My Female Hognose Has Not Ate Since March

Hey all, I’ve been really struggling to get my female hognose to eat her food. Back in March, she regurgitated a hopper mouse. In a very horrible lapse in judgement, I fed her a fuzzy mouse the next day. She ate it, and later on passed the mouse through as feces, however I noticed that near the feces was a small speck of blood. I have taken her to the vet, and they examined her, clean bill of health with a small amount of constipation which was cleared up via baths and the vet giving her an enema. Today I placed her in a small tub with a thawed fuzzy mouse and gave her ~45 minutes alone with it, she still refused it. I’m honestly not sure what I’m doing wrong at this point, or if there are other possibilities. I’ve attached a pic of her enclosure in case anyone has any advice for it. Please help!


How long have you had her for? How many times has she eaten for you?


I haven’t had this issue in a long time, however, have you thought of using a live feed to reinvigorate the feeding response? I’ve had to do this with some picky eaters before. I also would recommend feeding in the cage as it will be less stressful than moving the snake to a container


My hognose was a picky hit or miss eater for 2 years after I got him. I ended up putting him in a small sterilite tub with 2 small dark cozy hides, one on the hot end and one on the cool end. And lots of clutter in between. And of course a small water bowl in the mix. Hot side around 88 to 90 degrees.

@noodlehaus suggested the clutter. She posted a picture of one of her hognose tubs to show me. My hoggie started devouring his food week after week after I added more “stuff”.

Hope this helps. Also, regurgitation is very hard on a snake and after what your girl has been through and with an enema on top of everything you may want to give her a little more rest. If you do try live I would go with a fuzzy and of course feed in the enclosure. :blush:

The setup I am suggesting is not fancy like your picture but the goal is to get your girl to eat consistently again…….


Definitely need this information before anything. A few other questions: What are your hot & cold side temps? Have you tried anything aside feeding her in a bin?

While I agree with @douglas8 that you should really try feeding in the enclosure to limit stress, I don’t think it’s time to go to live just yet. There’s many more things you can try before that’s needed.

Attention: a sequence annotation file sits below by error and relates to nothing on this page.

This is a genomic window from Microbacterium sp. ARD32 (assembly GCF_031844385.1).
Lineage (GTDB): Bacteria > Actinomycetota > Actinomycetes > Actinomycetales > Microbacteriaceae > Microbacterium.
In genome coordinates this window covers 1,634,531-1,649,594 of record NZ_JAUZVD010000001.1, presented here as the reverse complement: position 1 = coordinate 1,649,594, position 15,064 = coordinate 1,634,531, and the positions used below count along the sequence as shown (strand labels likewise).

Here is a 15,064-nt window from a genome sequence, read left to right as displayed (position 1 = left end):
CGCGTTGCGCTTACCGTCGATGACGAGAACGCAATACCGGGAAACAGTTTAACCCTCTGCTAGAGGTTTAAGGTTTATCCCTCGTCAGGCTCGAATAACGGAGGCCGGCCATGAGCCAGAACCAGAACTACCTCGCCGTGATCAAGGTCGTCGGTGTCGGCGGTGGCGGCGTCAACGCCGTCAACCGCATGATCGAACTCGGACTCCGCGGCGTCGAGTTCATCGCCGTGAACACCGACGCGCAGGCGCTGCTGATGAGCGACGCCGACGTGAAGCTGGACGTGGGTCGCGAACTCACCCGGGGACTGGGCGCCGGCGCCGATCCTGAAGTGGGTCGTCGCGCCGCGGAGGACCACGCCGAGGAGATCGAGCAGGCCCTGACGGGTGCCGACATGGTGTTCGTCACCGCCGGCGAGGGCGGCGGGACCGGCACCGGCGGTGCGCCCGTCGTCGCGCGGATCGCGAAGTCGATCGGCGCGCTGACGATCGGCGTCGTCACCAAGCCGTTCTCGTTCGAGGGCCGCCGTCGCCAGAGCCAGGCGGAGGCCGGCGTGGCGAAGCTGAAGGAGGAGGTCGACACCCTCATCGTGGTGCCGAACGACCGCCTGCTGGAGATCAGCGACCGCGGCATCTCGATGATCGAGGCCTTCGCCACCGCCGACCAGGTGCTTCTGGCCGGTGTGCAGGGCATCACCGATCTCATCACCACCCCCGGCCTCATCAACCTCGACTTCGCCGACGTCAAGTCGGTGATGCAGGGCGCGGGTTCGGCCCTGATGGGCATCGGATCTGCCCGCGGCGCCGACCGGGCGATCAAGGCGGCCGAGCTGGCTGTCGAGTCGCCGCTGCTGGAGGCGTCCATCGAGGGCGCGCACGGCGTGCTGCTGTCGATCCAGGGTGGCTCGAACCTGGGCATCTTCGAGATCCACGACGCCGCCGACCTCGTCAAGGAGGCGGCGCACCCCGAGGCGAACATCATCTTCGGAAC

As @caron mentioned, I’ve got experience with the picky hogs and a lot of times, it’s truly just the animal not feeling secure in their enclosure for one reason or another. For instance, while your enclosure has a lot of ground cover, there’s a lot of space up top and you’ve got all glass sides. Black paper on 3/4 of the enclosure and some foliage/branches to fill the open upper parts would probably help.

First, if you’re not feeding in the enclosure, try that. Consider leaving the mouse in the enclosure overnight if you haven’t. I know you said you tried to feed a fuzzy, but consider going down to a pinky to try to encourage a feeding response, then move back up once she’s fed.


Hello, sorry for the late response. I’ve had my female for roughly 2 years now, and she’s typically been a great eater.


Hi noodlehaus, I really appreciate your reply. Alune (the hoggy in question) has a hot side ~85°F, a basking spot of 90°F, and a cool side that’s typically mid 70s to 80°F. I’m currently taking in to consideration the idea of putting up black paper around her enclosure to make her feel a little more secure, I’m just confused by this persistant change in attitude/feeding habits from her. I’ll also look in to offering her a pinky mouse first, then working up her confidence in feeding from there. I’m grateful you’ve taken the time out of your day to help me out!


Also, I do feed in her enclosure! I attempted a tub feed to see if that would get her started but it failed. Thank you again!


Sounds like your temps are on point. Hoggies are…Temperamental at times. I went through a similar issue with an adult female who just absolutely refused food for the longest time. She’s now quite the voracious eater, but I’ve learned she’s particular about the size of her mice. You can actually try other scents to try to entice her to eat, as well. I find mine love the smell of salmon and another would only eat at first when her pinkies were dipped in egg. As long as she’s healthy and you’re monitoring her weight (if not, I suggest doing so) to make sure she’s not slimming down too much, you’ve got time to get her back on food.